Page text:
The restrictions, however, were blocked by courts mainly on freedom of speech grounds. The White House is confident the new restrictions will stand up to judicial scrutiny, since applications like Alipay would struggle to bring a First Amendment case, the senior administration official told Reuters.

US Secretary of Commerce Wilbur Ross said in a statement that he supports Trump's "commitment to protecting the privacy and security of Americans from threats posed by the Chinese Communist Party."

Alipay, Ant Group's payment app, has been in Washington's crosshairs for months.

In November the US State Department submitted a proposal to add Ant Group to a trade blacklist in order to deter US investors from taking part in its lucrative initial public offering. But the Commerce Department, which oversees the blacklist, shelved the proposal after Alibaba Group Holding President Michael Evans urged Ross to reject the bid.

Ant is China's dominant mobile payments company, offering loans, payments, insurance and asset management services via mobile apps. The group, formerly known as Alipay, reportedly has more than 730 million users. It is 33% owned by Alibaba and controlled by founder Jack Ma, but is currently unavailable for American users.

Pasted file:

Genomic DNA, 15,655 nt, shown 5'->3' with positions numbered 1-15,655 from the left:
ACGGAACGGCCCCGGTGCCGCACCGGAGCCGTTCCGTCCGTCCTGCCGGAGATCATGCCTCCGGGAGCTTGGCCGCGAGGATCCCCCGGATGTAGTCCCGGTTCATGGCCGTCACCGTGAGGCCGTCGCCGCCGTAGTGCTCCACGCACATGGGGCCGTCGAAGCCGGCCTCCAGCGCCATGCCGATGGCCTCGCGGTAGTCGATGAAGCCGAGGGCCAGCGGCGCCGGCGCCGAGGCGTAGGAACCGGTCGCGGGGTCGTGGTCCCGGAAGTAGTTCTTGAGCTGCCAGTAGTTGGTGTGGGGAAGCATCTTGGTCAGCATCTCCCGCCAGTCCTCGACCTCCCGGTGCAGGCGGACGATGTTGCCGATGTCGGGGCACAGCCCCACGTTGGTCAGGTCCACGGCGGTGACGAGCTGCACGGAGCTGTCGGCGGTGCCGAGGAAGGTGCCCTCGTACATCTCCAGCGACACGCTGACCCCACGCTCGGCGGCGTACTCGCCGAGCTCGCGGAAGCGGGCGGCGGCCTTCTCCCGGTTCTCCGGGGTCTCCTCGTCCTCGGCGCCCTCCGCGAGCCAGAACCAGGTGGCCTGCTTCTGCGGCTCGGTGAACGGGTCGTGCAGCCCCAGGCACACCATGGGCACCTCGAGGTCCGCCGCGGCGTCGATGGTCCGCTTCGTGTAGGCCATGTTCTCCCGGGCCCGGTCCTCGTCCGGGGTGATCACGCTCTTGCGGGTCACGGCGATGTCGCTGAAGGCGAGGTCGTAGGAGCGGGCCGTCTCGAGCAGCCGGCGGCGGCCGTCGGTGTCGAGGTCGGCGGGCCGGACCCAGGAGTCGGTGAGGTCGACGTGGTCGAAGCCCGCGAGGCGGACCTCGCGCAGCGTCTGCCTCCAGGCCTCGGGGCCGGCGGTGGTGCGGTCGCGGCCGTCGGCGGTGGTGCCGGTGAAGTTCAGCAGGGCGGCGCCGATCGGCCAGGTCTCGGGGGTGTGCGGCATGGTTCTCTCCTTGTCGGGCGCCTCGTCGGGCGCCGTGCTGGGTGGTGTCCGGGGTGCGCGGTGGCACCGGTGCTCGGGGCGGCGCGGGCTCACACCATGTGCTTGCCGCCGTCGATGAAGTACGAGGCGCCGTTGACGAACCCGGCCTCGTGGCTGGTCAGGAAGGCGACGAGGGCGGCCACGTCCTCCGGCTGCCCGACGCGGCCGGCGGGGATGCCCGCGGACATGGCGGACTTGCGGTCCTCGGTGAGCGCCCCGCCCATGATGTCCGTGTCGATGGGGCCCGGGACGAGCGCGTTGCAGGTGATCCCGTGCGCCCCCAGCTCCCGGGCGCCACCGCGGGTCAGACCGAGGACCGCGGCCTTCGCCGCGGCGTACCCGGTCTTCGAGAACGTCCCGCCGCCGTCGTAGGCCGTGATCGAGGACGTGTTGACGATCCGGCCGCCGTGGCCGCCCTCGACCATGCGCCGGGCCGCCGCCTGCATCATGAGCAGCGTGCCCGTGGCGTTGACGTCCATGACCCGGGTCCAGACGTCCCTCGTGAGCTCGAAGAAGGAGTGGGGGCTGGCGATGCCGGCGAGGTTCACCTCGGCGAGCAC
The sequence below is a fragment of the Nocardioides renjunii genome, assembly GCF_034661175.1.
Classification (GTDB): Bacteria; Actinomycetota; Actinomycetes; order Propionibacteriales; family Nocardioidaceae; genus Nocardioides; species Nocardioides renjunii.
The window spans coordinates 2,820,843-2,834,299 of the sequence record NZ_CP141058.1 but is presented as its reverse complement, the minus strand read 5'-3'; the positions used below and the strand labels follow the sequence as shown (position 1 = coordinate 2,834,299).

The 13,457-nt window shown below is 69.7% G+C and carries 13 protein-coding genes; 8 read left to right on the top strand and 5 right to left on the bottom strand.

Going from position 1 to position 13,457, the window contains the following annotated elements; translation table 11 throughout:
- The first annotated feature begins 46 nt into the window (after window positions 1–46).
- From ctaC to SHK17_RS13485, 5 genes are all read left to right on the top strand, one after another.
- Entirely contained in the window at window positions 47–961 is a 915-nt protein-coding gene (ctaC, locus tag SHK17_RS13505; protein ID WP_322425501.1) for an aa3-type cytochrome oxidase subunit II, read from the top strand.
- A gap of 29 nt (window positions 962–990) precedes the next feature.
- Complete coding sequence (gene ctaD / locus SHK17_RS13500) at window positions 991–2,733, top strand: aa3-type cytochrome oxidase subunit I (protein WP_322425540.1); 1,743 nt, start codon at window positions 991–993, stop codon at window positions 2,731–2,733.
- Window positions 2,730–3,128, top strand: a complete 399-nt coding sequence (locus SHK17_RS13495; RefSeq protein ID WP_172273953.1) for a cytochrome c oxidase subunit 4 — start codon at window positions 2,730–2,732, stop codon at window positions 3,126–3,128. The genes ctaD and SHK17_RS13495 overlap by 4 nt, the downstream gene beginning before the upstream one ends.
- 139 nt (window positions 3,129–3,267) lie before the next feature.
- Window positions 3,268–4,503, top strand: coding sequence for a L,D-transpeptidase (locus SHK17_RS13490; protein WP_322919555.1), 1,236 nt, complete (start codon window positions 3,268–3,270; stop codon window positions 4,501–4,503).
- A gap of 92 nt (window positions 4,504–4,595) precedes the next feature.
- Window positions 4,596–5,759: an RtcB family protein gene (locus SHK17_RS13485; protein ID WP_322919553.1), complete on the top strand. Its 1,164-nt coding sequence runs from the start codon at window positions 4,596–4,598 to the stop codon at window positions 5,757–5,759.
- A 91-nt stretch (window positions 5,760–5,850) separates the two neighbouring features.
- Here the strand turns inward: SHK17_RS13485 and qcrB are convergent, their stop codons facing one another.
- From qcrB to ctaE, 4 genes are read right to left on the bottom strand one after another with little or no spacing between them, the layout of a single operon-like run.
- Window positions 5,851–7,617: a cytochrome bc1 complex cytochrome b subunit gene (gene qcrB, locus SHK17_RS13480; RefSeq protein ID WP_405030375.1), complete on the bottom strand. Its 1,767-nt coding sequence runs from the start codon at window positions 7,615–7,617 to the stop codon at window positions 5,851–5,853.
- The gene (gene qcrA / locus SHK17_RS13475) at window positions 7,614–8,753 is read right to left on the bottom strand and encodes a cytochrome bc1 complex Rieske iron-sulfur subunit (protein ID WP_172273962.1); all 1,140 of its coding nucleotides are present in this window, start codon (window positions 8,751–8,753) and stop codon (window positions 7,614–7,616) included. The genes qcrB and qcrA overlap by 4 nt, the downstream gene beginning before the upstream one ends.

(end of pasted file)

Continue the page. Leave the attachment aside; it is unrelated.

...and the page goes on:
Tuesday's move is the latest in a raft of tough new curbs on Chinese companies.

The New York Stock Exchange is reconsidering its plan to allow three Chinese telecom giants to remain listed, after a series of flip-flops following Trump’s executive order barring investment in firms Washington says are tied to the Chinese military.

Early on Tuesday, the exchange reversed its decision to delist after consulting with regulatory authorities in connection with the US Treasury's Office of Foreign Assets Control which drew criticism from US politicians.

The White House also unveiled an executive order in November banning US investment in alleged Chinese military companies including China's top chipmaker SMIC and oil giant CNOOC.

And last month, the Commerce Department added dozens of Chinese companies, including Chinese drone manufacturer SZ DJI Technology Co Ltd, to a trade blacklist.